Studying abroad will be a life-changing experience. Outside of college, there will be few other times in life where you get the opportunity to immerse yourself in a foreign culture, make lifelong friends from around the world, learn a new language, and just have a blast while managing minimal responsibilities.
Things To Pack
You don’t need to pack much to prepare for your year abroad. You’ll purchase most of what you’ll need once you arrive and get settled in. However, it’s still a good idea to make sure you have the essentials covered. Here’s a basic checklist of the things you’ll need for your foreign adventure:
- Important documents (passport, visa, plane tickets, itinerary, directions to campus etc.)
- Clothes suitable for the climate
- Local currency (enough for a few days while you get settled in)
- Any prescription medication you need for the length of your stay, along with the appropriate documentation
- Backpack (for daily use and as well as day trips)
- Glasses and contact lenses
- Gifts from your home country (for other students, host family etc.)
- Laptop & charger
- Camera & charger
- Adaptors & converters (to ensure your gadgets can plug in locally, research this beforehand)
- Basic toiletries (enough for you to get settled in)
- Language phrasebook (or just download an app onto your smartphone)
Appreciating Cultural Differences
An extended stay in a foreign country will bring out a certain level of culture shock. No matter how much you read up about a country, no matter how much research you do, or even if you’ve been there on vacation – adapting to a new routine and way of thinking will be an eye opening experience.
One of the best things you can do in preparation for your studies abroad is to keep an open mind. Clear your mind of as many pre-conceived notions as possible. You’ll encounter cultural differences that you find quaint, unusual, or even offensive, but one things is for sure – if you keep an open mind, you’ll gain memories and friendships that will last you a lifetime.
Make Friends With The Locals
When you travel abroad to study, you’ll often find yourself in a “bubble” with other international students. It’s natural to gravitate to others in your situation, especially if you all speak the same language. These interactions are certainly valuable, and will give you an opportunity to meet international students from all over the world.
At the same time, it’s important that you make an effort to socialize and make friends outside of your bubble of international students. Join extra-curricular clubs and take up hobbies that force you out of the university campus.
Learn The Language
Students studying abroad usually pick up a few phrases and some basic vocabulary, but most students who study abroad never learn the local language. Most study abroad programs last a year – one year of immersion in a foreign country is plenty of time to learn a new language. In fact, a single year of immersion could be more valuable than a lifetime of learning a 2nd language back home. Even a semester abroad could lead to new language skills if you’re serious about learning.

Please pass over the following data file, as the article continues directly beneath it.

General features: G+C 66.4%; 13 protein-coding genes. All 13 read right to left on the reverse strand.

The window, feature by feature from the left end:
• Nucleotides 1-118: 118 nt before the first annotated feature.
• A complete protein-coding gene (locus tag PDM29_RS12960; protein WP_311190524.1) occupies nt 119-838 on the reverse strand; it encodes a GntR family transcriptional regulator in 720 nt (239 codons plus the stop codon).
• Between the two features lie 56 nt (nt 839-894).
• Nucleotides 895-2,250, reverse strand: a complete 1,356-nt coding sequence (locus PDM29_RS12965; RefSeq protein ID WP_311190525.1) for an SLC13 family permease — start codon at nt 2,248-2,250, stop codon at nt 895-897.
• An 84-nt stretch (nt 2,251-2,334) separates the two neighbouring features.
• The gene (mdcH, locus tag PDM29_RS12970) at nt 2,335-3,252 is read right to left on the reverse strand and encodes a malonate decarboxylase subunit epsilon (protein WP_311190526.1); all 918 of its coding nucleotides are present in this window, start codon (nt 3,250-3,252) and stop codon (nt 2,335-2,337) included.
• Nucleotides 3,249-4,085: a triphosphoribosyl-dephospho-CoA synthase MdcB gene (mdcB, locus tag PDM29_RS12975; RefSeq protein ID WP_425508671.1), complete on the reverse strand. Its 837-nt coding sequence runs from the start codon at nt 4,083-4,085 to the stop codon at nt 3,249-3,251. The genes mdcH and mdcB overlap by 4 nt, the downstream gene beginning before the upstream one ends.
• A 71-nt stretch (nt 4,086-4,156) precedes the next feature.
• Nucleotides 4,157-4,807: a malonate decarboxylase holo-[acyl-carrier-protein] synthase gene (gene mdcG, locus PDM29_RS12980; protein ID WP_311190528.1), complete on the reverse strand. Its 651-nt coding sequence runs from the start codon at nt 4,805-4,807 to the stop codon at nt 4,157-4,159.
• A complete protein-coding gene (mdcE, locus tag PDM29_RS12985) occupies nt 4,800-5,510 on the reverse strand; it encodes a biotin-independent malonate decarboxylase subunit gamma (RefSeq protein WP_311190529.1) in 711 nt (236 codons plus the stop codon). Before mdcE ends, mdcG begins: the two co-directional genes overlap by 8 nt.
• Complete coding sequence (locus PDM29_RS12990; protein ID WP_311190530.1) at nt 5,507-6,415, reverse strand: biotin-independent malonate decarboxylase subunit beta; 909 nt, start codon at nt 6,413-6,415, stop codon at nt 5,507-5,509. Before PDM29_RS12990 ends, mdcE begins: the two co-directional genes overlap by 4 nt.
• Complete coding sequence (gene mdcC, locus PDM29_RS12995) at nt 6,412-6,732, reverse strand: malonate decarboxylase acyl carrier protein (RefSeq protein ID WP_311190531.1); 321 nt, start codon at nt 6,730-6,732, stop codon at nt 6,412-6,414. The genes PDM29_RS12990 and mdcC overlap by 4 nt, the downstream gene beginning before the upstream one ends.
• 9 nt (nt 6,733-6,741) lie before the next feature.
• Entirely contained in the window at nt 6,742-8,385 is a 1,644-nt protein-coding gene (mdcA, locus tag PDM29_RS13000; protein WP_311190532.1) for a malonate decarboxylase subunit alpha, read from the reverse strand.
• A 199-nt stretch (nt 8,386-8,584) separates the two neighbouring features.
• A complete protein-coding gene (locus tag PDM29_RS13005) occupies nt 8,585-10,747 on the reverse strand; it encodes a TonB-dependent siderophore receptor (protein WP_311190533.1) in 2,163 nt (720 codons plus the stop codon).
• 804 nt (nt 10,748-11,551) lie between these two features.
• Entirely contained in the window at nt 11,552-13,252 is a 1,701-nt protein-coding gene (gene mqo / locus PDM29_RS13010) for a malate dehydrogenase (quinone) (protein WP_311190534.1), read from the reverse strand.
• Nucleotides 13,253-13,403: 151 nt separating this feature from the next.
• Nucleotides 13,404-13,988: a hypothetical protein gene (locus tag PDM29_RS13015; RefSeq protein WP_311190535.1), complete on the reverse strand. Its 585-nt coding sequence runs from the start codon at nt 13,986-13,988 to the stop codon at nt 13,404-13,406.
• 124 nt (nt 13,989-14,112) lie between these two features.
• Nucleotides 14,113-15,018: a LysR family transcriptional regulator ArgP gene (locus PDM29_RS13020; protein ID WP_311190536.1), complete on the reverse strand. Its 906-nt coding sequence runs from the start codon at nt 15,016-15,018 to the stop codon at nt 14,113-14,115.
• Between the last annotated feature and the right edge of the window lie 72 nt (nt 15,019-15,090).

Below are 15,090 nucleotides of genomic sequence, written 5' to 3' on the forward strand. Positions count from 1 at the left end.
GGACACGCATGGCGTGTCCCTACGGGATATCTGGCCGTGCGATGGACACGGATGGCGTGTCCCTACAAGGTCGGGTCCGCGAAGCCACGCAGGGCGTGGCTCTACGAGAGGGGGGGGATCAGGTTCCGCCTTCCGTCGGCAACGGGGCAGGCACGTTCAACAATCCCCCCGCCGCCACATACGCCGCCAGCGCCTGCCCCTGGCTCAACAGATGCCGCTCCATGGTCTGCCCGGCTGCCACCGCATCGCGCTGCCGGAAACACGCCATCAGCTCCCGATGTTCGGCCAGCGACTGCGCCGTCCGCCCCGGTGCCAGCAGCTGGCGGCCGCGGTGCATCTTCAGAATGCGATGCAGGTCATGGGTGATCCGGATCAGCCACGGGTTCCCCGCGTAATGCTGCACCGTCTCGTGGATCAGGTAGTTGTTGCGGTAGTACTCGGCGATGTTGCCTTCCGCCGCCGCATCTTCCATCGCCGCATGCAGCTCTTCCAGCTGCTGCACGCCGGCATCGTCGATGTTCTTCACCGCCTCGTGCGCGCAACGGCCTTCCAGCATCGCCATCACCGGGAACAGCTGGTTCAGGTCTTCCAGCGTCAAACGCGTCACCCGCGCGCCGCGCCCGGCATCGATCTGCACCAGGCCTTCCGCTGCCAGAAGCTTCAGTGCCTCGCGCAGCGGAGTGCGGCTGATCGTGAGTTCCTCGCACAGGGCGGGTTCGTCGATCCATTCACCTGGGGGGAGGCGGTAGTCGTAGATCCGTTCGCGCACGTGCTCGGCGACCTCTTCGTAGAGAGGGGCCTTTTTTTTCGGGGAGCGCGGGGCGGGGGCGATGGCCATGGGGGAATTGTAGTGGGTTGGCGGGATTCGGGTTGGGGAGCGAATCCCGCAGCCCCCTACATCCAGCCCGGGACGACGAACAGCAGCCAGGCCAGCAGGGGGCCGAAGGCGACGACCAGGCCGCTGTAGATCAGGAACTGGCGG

Make an effort to learn the local language. Not only will it give you a valuable skill for the future, but your experience will be significantly enriched if you can interact with the locals in their native language.
Get A Part-Time Job
This may not always be possible depending on your visa restrictions, but getting a part-time job can be a great way to earn some extra pocket money that can help manage your debt, keep your savings from trickling away to nothing and fund wild nights out or even weekend trips to neighboring countries. Working a part-time job in a foreign country can also be an incredible experience in itself, allowing you to meet new people and see the culture from a different angle.
If you’re in a country where you don’t speak the local language, finding a part-time job can be more difficult, but not impossible. Start by looking for jobs on campus, particularly in departments that have a lot of international students. Try applying to campus administration, shops, the cafeteria, or campus pubs. If you’re taking postgraduate courses, you might find it easier to arrange for work within your faculty.
There should be lots of job postings around campus, so keep your eyes peeled. Try going to the student services offices and inquiring about positions available to international students. You can also look for work teaching English, working as a server/bartender in the tourist district, or doing physical labor, depending on your experience and qualifications.
Live It Up
Studying abroad is a once in a lifetime experience. Even if you have other opportunities for extended travel later in life, the experience won’t be the same as the one you have when you’re a young student with virtually no obligations or responsibilities. Adapting to a new culture, new people, and a completely new routine can be difficult, but if you keep an open mind and continuously push yourself outside of your comfort zone, you’ll have an experience that you’ll cherish for the rest for your life.
Kate Simmons is a travel enthusiast, blogger and university student currently on her exchange year in Europe.